It was 2 A.M. and I had been up for nearly two days. Then it hit me and I had to face reality. I was going to start my own publishing company. Just for this one book, I lied to myself. You know the lie. That little untruth you tell yourself so you can feel better about what you’re doing. Okay, maybe it wasn’t that bad of a lie. But, I did tell myself that I was only going to do it once. That was the real lie. In the back of my mind I know my subconscious had to have been laughing at me.
If you’re only doing it once, why are you sending so much time on it?
And there it was. As soon as I started researching how to publish a book, I knew I was hooked.
Anyone that knows me, knows that I love research and learning new things. That should have been my first clue. Add on to that the fact that I love to share what I learn with others, and I should have seen the path I was about to take. After all, my wife saw it before I did. Other than looking back and forth to see if I was still on the right track, I’ve kept moving forward.
My intention at first really was to just publish the book I had written to share with my family. Eight years later now and I’m still publishing. That night, at two-in-the-morning, I started Loconeal Publishing, a small press, with the intention of discovering new authors in the early stages of their writing careers. Along the way, I have been fortunate to have the opportunity to work with a lot of authors, including the core group of authors at Loconeal Publishing.
It wasn’t long before the teacher in me felt the urge to share what I had learned. Since that time, I have consulted, coached and mentored thousands of authors, speakers, and publishers. Some just needed guidance in the development of their book, while others wanted to learn how to start and run their own publishing company. In some cases, we walked the path and learned together. In others, they began as green as I had. Only now, I could help them avoid some of the mistakes that I learned the hard way. There were even a few cases where my heart felt like it was breaking for them, after finding out how they had been taken advantage of by predatory publishers.
There are a multitude of paths to publishing. Below, I have listed a few mistakes that I see repeated over and over by well-meaning enthusiastic indie authors when they decide to become publishers.
1. Don’t lie to yourself, this is going to be hard.
You need to really love what you are doing. Once you accept the fact that it is going to be hard work, the quicker you can actually get things done. Carve out time in your day or week to take care of your publishing education needs and to work on your next step. That’s right, you don’t have to go it alone. There are many people out there just like myself that want to see you succeed.
2. Don’t wait until your manuscript is finished to start researching how to publish.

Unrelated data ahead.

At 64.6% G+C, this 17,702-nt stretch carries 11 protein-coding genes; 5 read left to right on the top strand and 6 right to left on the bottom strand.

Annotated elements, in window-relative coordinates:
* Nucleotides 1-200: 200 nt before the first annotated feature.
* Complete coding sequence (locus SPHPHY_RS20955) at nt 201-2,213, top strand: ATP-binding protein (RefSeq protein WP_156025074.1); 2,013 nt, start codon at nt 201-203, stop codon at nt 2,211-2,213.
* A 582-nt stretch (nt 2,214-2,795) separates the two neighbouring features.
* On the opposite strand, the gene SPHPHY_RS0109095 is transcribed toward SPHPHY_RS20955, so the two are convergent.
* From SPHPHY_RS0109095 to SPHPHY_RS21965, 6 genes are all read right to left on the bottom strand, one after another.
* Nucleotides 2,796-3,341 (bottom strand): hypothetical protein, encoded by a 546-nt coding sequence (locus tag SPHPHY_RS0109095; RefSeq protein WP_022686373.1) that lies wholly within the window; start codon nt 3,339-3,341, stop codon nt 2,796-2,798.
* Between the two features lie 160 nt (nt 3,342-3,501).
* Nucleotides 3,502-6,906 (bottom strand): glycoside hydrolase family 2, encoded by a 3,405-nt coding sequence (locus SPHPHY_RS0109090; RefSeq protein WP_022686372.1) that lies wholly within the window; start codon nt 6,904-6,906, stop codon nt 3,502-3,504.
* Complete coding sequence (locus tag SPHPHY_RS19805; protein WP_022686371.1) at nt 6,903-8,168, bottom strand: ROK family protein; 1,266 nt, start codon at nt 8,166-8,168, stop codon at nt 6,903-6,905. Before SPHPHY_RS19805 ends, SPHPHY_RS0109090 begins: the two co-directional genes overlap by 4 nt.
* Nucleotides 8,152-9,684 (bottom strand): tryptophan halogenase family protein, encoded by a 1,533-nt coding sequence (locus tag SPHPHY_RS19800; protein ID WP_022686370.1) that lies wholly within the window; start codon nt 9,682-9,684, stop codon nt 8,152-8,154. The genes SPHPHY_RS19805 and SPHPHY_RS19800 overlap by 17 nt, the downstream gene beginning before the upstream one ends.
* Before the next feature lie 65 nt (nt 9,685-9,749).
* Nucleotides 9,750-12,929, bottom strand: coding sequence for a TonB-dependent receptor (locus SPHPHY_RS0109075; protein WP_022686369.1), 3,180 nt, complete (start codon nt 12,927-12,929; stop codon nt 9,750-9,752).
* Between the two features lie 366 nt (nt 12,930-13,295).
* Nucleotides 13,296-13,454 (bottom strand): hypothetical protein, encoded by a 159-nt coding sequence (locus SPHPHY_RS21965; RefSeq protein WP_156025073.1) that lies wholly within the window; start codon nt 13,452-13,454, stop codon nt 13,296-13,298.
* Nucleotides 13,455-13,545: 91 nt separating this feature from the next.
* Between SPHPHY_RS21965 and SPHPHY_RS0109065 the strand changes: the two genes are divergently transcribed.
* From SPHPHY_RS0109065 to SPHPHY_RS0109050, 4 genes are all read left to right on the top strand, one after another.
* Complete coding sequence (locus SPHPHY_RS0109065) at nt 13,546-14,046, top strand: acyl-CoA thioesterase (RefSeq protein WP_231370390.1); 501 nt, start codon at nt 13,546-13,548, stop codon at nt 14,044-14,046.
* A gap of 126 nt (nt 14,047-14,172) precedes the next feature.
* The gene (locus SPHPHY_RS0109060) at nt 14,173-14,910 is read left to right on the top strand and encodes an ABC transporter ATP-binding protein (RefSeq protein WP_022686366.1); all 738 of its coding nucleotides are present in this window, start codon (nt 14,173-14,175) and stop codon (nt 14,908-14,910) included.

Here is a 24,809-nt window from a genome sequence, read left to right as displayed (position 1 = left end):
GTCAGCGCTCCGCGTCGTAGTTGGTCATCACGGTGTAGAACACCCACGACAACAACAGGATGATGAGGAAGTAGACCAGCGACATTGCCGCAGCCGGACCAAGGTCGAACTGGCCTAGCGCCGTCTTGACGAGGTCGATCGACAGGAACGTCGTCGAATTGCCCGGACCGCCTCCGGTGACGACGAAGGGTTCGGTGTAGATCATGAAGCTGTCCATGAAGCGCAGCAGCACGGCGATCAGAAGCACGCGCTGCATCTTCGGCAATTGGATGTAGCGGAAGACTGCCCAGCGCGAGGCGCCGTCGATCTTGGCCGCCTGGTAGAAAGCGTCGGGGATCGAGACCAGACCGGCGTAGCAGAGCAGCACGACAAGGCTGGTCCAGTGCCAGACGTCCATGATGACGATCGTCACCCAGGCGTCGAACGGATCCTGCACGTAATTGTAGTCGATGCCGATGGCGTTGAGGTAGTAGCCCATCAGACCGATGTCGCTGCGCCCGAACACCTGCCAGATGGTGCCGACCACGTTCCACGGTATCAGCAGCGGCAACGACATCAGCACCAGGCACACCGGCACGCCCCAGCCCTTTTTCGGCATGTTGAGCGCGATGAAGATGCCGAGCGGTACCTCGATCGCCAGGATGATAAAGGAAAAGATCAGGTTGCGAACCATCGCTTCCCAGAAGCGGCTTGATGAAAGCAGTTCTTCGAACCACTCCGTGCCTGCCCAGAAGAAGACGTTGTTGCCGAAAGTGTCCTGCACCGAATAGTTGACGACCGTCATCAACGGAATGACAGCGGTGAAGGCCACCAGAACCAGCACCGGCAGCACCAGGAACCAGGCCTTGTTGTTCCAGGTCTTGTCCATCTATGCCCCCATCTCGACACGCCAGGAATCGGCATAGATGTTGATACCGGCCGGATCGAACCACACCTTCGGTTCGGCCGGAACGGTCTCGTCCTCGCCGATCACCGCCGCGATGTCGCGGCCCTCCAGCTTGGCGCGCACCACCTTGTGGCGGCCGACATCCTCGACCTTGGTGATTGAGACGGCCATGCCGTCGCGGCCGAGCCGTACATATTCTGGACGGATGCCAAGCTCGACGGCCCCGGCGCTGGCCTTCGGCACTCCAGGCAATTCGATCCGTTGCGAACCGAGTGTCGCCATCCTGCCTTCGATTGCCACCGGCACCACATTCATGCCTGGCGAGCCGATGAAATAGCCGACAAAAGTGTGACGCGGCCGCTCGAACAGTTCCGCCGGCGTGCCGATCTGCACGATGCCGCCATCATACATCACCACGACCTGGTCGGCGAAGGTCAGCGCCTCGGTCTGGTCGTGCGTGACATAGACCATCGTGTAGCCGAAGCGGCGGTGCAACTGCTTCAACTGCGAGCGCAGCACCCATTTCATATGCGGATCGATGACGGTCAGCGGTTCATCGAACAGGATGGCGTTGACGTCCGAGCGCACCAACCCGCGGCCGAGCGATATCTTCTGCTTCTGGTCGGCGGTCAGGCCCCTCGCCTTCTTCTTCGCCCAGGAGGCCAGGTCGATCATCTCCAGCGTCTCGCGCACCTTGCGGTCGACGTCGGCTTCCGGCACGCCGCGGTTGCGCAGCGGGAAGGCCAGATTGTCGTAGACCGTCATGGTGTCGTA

For some reason, this step seems to escape many writers. If you plan to self-publish your book, you can’t wait until the very last minute to figure out how to do it. Well, I guess you could, but you’re also going to run into a lot more mistakes.
I can understand the unconscious desire to put off what you might perceive as difficult. It’s human nature, we tend to avoid the uncomfortable. However, if you wait until the last moment, it’ll only get worse. You’ll just feel overwhelmed with the abundance of information out there. Then, you start to feel pressured to just pick a vanity press to do it for you. But wait! How do you know if they are legitimate? If they are the real deal, how does their price compare to others? What services do they offer? Does it really cost that much? You see where I’m going hear right? Share your fears and get rid of them by asking the right people the right questions.
3. Never forget, publishing is a business.
Even if you have another job out there that pays the bills for now, you need to treat publishing (just like writing) as a job. Sure, it’s a job that we love, but you need to have a plan. If you want your publishing business to be successful you will need a business plan. This does not have to be overly complex either. State your yearly goals, your mission statement, and your action steps. This is where an accountability partner comes in real handy. Someone to bounce ideas off, besides your pet that just looks at you with their head cocked sideways when you ask them, “Does this book cover catch your eye?” You need someone in your corner that’s there when you have questions.
I hope these few items have been helpful and that they have given you something to think about. You can also get more publishing tips and information from my free newsletter, Publisher’s Corner.
Do you have a publishing question or frustration? Let me know here and I’ll answer it in an upcoming blog or my newsletter.
Now you can stop reading here if you like, but please read on. I’d like to tell you a little about my most recent project called, EntrePublishing Community. This is a new membership site that I’ve started, or will be starting officially in January of 2017. However, I’ll be starting up with an introductory group in mid-December.
EntrePublishing stands for Entrepreneurial Publishing. The EntrePublishing Community is a combination virtual coaching, mentoring, and accountability group with live weekly office hours. This group is designed to answer your questions in all areas related to the publishing business, whether you are an indie publisher or publishing the works of others. For more information about when the EntrePublishing Community doors open, join my mailing list by clicking the link below or by going to www.entrepublishing.com.